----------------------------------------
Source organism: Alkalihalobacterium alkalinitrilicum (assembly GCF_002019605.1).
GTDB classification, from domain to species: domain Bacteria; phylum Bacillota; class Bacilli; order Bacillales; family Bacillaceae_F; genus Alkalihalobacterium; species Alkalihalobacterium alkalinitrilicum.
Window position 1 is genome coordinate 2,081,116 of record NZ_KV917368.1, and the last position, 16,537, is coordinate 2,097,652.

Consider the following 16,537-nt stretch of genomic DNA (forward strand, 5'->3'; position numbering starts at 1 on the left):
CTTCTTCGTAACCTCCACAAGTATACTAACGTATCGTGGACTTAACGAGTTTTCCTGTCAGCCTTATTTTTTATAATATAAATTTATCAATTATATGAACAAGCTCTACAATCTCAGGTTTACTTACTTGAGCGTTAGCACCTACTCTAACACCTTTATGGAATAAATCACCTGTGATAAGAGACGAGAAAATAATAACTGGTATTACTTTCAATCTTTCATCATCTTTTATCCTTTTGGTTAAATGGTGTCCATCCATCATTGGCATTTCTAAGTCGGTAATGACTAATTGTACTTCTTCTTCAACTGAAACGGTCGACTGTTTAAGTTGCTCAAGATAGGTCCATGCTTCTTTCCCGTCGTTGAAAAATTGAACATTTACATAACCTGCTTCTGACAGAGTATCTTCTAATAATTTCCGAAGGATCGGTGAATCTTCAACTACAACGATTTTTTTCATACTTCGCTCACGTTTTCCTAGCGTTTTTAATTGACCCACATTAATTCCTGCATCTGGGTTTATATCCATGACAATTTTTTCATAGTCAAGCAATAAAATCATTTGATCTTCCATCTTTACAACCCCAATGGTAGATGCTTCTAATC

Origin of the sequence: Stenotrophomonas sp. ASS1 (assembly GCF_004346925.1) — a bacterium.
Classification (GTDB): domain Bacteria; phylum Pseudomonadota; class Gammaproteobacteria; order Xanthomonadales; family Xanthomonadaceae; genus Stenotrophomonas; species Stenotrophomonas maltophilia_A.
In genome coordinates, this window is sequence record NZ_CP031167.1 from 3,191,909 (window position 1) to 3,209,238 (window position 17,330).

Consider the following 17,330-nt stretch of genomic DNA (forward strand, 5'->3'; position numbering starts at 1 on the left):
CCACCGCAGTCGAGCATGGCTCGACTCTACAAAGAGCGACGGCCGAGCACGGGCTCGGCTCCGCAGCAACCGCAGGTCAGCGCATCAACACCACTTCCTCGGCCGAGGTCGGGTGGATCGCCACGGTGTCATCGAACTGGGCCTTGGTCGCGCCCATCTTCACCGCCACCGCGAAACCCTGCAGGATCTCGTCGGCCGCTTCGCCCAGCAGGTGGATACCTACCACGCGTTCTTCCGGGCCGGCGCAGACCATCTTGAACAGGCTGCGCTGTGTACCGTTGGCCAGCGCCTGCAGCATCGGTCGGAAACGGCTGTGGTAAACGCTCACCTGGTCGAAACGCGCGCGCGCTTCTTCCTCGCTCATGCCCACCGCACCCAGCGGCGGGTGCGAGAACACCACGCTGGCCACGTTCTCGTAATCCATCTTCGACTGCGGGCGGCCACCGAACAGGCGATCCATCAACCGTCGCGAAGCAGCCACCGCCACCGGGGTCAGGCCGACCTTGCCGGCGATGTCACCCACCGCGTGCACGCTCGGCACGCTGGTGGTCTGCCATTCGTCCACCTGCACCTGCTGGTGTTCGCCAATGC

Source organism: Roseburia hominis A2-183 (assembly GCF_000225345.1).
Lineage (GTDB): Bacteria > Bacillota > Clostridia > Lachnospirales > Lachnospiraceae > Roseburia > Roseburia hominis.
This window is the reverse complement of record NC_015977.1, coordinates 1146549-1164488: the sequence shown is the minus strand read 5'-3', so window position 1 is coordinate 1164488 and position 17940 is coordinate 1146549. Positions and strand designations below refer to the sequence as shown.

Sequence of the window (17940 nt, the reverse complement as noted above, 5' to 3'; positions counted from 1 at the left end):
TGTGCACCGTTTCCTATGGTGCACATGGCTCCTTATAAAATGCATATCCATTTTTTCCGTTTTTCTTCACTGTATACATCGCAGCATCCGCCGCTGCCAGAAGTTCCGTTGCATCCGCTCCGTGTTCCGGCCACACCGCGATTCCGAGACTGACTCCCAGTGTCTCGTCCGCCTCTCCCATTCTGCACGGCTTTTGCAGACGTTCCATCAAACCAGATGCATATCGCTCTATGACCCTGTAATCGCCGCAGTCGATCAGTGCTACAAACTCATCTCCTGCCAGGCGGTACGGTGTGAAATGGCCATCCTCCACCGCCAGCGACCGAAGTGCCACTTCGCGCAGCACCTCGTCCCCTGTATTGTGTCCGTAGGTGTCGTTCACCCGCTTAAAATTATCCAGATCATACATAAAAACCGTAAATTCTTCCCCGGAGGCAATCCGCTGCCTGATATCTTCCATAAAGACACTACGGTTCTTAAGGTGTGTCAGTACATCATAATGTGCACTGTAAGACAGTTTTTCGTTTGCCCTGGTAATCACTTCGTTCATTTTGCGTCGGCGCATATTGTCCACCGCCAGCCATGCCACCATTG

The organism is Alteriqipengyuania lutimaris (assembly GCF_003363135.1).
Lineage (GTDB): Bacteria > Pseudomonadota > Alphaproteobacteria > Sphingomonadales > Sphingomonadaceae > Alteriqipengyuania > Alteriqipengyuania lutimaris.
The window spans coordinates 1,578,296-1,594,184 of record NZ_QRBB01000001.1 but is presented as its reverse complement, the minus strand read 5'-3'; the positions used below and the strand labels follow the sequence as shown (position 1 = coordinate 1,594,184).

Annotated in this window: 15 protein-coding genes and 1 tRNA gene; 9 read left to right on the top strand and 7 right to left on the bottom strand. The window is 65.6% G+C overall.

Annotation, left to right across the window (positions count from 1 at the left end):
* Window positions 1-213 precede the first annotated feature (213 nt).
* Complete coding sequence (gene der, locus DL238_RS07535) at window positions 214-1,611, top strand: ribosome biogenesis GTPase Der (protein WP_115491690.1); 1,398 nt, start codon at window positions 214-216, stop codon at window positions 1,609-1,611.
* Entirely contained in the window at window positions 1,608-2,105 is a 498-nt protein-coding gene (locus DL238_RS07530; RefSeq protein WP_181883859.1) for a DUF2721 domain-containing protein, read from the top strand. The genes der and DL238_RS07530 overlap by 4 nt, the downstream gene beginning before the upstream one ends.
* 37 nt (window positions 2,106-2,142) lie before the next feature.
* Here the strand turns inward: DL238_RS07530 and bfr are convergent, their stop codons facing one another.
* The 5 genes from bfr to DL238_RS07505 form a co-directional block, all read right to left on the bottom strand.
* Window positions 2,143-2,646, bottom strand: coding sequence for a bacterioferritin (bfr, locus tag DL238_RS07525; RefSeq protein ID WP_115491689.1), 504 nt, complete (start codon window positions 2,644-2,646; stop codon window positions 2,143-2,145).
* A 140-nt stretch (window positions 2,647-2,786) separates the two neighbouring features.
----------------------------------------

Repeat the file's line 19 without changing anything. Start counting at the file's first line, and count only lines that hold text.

Annotated in this window: 15 protein-coding genes and 1 tRNA gene; 9 read left to right on the top strand and 7 right to left on the bottom strand. The window is 65.6% G+C overall.